CBS's Nancy Giles Decries 'Bloodlust' of GOP Debate Crowd

During a prerecorded commentary on CBS Sunday Morning, left-wing CBS commentator Nancy Giles complained about the "bloodlust" of GOP audience members who applauded Texas's use of capital punishment at the recent MSNBC debate and a small number of audience members who applauded at Monday's CNN debate after moderator Wolf Blitzer asked if someone who chose not to purchase insurance should be allowed to die.

CBS played a clip of the exchanges but notably left out Rep. Ron Paul's answer to Blitzer's question as he argued that organizations like churches used to help provide health care before Medicaid existed, leaving Giles to give the impression that Rep. Paul had been unconcerned about the uninsured dying. Giles:

And between the let-the-uninsured-die crowd and presidential wannabe and physician Ron Paul. yeah, excuse me, Doctor, I'm not feeling a lot of that "first do no harm" jazz. Oh, I can picture their comforting bedside manner: Cancer? Tough luck. Get out of bed and come back when you can afford it.

During Giles's commentary, CBS showed the following exchange between Rep. Paul and Blitzer:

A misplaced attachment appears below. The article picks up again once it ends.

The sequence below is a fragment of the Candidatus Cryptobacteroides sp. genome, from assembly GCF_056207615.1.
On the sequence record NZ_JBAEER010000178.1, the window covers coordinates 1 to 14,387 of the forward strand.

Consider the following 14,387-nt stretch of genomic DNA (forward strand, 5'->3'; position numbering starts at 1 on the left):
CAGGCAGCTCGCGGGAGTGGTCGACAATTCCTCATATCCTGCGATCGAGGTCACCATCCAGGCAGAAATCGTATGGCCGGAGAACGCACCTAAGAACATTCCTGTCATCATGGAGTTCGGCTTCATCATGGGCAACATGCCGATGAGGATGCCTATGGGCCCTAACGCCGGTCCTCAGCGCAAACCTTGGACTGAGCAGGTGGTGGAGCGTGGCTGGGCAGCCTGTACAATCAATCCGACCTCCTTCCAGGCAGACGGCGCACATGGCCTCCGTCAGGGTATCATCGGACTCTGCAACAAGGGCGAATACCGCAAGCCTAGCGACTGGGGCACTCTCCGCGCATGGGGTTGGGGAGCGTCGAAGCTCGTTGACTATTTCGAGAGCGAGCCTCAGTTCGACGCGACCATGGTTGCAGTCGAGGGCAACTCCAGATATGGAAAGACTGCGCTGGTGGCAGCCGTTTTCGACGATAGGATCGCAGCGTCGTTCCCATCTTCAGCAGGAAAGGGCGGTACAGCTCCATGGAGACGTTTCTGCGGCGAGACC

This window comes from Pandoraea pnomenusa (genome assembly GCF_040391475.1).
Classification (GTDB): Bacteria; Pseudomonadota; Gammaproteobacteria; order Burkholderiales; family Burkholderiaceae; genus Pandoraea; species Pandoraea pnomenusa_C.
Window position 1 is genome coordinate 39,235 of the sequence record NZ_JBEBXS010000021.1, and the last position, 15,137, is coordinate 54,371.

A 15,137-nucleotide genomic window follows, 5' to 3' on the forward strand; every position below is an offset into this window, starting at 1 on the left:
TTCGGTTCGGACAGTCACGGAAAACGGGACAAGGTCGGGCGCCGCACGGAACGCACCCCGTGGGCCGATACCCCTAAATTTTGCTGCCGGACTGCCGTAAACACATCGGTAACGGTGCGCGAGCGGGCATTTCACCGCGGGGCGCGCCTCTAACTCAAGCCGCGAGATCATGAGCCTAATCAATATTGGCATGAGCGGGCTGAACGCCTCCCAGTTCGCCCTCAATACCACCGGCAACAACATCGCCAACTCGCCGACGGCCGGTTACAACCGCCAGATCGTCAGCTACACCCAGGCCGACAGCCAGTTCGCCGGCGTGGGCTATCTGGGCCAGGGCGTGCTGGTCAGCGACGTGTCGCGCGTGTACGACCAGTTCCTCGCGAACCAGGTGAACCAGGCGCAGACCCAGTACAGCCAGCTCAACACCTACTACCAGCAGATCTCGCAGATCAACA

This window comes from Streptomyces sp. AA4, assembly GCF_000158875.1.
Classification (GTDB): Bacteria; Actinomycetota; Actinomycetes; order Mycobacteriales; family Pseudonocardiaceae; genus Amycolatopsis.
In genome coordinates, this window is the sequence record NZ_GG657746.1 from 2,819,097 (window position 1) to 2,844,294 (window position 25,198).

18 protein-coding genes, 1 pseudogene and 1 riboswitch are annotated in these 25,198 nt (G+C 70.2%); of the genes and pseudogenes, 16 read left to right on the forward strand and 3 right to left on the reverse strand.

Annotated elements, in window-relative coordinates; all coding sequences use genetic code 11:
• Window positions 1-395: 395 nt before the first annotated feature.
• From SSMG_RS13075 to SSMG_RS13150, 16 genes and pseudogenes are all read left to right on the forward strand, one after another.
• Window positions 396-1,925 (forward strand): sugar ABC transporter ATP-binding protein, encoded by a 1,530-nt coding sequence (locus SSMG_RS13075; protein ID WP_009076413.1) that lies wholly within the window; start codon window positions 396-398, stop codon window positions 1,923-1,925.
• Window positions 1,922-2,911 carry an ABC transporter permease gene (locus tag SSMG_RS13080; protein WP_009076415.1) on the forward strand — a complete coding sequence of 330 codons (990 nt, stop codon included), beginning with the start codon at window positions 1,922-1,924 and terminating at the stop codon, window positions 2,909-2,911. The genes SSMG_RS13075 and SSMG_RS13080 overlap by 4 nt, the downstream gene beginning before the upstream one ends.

REP. RON PAUL (R-TX), WHILE AUDIENCE APPLAUDS: This whole idea that you have to prepare and take care of everybody.

WOLF BLITZER, MODERATOR FOR CNN DEBATE: But, Congressman, are you saying that society should just let him die?

UNIDENTIFIED MALE VOICE #1 IN AUDIENCE AS ONE OR TWO PEOPLE APPLAUD: Yeah!

PAUL: No.

UNIDENTIFIED MALE VOICE #2 IN AUDIENCE: Yeah!

Giles then jumped in:

And how about these guys? Applauding before Ron Paul answered the question. Now, I haven't been to church in years, but I seem to remember the question of, "Am I my brother's keeper?" and something about "Thou shall not kill."  So how is it that not one single candidate - some who claim their spirtuality has been a guiding force in their politics - how could they not challenge the applause and maybe suggest that their invited audience take a step back from the bloodlust?

But the clip did not include Rep. Paul's answer, which began:

I practiced medicine before we had Medicaid in the early 1960s after I got out of medical school. I practiced at Santa Rosa Hospital in San Antonio, and the churches took care of them. We never turned anybody away [AUDIENCE APPLAUSE BEGINS]  from the hospital, and we've given up on this whole concept of we might take care of ourselves or assume responsibility for ourselves. Our friends, our neighbors, our churches would do it.